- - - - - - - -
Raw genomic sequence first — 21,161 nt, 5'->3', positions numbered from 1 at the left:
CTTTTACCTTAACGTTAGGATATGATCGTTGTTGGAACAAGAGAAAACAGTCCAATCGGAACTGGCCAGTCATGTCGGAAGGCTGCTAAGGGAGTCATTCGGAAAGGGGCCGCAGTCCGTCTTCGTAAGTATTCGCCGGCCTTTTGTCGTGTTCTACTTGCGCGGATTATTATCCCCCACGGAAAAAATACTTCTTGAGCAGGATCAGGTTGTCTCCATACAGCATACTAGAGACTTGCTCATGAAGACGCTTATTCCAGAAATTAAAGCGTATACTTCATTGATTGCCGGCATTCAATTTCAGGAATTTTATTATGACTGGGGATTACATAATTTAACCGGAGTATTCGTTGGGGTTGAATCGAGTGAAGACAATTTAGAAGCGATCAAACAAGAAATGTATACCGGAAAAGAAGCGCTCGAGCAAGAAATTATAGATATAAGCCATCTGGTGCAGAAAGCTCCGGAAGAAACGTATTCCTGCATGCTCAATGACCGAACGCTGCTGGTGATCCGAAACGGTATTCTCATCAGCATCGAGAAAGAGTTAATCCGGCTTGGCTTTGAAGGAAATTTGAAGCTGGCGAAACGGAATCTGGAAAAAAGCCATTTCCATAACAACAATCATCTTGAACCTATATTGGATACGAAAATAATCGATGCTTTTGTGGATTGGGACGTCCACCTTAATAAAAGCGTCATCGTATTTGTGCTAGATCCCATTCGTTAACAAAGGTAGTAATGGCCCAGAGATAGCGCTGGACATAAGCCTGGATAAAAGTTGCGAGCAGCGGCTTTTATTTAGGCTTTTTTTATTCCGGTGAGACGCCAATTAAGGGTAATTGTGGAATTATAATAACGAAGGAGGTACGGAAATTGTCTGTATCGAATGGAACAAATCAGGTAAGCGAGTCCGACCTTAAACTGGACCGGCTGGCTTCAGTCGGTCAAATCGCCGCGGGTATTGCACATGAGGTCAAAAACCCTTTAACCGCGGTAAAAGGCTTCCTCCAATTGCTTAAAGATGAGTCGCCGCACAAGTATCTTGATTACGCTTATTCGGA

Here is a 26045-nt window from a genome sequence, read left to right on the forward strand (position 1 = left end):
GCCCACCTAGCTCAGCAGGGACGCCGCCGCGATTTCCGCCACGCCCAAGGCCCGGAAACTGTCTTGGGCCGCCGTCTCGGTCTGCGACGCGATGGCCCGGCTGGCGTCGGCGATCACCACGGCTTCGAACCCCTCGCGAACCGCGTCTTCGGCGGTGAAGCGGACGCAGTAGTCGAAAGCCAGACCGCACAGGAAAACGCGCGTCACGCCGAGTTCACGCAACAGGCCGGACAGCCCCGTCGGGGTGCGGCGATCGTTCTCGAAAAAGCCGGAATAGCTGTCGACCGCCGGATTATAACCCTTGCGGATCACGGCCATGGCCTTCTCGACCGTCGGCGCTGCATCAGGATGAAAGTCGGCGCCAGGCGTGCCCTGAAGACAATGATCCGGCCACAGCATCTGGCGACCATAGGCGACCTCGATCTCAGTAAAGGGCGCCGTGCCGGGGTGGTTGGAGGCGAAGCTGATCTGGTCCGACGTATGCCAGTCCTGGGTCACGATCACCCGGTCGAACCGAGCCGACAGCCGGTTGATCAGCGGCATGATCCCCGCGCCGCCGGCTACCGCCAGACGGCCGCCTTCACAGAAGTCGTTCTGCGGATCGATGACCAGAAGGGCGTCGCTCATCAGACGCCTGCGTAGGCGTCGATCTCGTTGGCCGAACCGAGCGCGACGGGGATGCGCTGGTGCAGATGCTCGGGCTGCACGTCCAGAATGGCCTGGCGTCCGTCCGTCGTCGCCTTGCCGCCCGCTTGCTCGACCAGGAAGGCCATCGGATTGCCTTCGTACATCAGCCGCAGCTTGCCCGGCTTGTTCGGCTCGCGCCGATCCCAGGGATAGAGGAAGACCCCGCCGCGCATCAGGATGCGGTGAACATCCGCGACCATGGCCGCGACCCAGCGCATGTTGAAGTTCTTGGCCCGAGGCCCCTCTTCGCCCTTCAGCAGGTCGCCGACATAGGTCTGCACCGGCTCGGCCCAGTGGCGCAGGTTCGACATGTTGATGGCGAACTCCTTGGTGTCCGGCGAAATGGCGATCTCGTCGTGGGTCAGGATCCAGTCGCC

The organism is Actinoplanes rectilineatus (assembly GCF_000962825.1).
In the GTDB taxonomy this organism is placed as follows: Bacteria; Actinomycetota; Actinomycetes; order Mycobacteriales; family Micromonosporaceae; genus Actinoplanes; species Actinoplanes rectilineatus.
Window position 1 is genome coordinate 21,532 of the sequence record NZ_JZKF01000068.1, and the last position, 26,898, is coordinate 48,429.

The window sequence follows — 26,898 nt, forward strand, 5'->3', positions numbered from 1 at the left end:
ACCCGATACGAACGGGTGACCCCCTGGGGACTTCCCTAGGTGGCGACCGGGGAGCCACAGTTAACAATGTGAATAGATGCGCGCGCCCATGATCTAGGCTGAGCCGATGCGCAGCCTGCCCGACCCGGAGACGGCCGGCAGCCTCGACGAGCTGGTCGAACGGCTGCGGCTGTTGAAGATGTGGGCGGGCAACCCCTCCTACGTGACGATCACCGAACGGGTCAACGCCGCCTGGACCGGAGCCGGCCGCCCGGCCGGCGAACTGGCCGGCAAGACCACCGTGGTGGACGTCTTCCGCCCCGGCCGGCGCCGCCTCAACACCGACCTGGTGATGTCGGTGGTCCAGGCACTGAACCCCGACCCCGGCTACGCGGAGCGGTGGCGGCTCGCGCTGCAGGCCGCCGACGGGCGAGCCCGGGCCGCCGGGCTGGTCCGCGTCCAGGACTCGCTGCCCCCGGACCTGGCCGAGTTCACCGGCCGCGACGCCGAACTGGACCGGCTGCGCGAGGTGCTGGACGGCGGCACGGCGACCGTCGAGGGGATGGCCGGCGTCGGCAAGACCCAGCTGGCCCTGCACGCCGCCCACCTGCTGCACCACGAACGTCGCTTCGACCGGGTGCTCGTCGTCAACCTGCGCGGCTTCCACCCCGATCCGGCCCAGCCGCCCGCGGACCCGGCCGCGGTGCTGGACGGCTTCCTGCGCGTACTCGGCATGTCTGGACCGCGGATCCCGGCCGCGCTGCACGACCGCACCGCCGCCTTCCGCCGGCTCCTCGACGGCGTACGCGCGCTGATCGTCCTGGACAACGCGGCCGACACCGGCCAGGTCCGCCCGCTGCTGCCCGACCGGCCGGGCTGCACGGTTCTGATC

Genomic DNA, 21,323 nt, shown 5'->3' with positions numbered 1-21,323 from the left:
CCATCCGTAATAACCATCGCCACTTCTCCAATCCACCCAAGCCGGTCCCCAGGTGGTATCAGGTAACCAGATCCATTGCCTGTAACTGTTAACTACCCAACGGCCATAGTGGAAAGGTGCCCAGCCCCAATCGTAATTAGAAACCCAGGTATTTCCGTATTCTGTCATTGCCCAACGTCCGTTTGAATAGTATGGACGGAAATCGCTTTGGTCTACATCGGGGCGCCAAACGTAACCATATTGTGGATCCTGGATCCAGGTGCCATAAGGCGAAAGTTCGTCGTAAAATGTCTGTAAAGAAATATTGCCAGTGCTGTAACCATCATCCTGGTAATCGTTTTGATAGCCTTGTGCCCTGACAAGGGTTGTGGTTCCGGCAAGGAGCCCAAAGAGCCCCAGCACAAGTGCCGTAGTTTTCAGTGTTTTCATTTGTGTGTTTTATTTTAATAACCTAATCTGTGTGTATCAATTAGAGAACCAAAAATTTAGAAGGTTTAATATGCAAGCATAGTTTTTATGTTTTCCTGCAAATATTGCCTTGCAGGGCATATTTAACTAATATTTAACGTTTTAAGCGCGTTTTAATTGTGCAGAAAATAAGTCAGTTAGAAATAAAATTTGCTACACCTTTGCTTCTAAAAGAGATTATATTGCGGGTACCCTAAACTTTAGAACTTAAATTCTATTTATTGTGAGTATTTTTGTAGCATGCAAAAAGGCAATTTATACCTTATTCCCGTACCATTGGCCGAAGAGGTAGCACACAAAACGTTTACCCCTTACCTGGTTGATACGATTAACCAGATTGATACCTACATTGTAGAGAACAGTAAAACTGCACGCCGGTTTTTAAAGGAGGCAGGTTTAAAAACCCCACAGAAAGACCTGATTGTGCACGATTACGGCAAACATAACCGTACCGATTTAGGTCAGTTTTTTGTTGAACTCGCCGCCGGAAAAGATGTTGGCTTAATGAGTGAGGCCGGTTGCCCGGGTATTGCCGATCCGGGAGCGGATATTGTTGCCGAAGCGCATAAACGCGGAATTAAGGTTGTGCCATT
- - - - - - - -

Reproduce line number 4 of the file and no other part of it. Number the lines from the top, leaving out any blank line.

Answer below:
GCCCACCTAGCTCAGCAGGGACGCCGCCGCGATTTCCGCCACGCCCAAGGCCCGGAAACTGTCTTGGGCCGCCGTCTCGGTCTGCGACGCGATGGCCCGGCTGGCGTCGGCGATCACCACGGCTTCGAACCCCTCGCGAACCGCGTCTTCGGCGGTGAAGCGGACGCAGTAGTCGAAAGCCAGACCGCACAGGAAAACGCGCGTCACGCCGAGTTCACGCAACAGGCCGGACAGCCCCGTCGGGGTGCGGCGATCGTTCTCGAAAAAGCCGGAATAGCTGTCGACCGCCGGATTATAACCCTTGCGGATCACGGCCATGGCCTTCTCGACCGTCGGCGCTGCATCAGGATGAAAGTCGGCGCCAGGCGTGCCCTGAAGACAATGATCCGGCCACAGCATCTGGCGACCATAGGCGACCTCGATCTCAGTAAAGGGCGCCGTGCCGGGGTGGTTGGAGGCGAAGCTGATCTGGTCCGACGTATGCCAGTCCTGGGTCACGATCACCCGGTCGAACCGAGCCGACAGCCGGTTGATCAGCGGCATGATCCCCGCGCCGCCGGCTACCGCCAGACGGCCGCCTTCACAGAAGTCGTTCTGCGGATCGATGACCAGAAGGGCGTCGCTCATCAGACGCCTGCGTAGGCGTCGATCTCGTTGGCCGAACCGAGCGCGACGGGGATGCGCTGGTGCAGATGCTCGGGCTGCACGTCCAGAATGGCCTGGCGTCCGTCCGTCGTCGCCTTGCCGCCCGCTTGCTCGACCAGGAAGGCCATCGGATTGCCTTCGTACATCAGCCGCAGCTTGCCCGGCTTGTTCGGCTCGCGCCGATCCCAGGGATAGAGGAAGACCCCGCCGCGCATCAGGATGCGGTGAACATCCGCGACCATGGCCGCGACCCAGCGCATGTTGAAGTTCTTGGCCCGAGGCCCCTCTTCGCCCTTCAGCAGGTCGCCGACATAGGTCTGCACCGGCTCGGCCCAGTGGCGCAGGTTCGACATGTTGATGGCGAACTCCTTGGTGTCCGGCGAAATGGCGATCTCGTCGTGGGTCAGGATCCAGTCGCC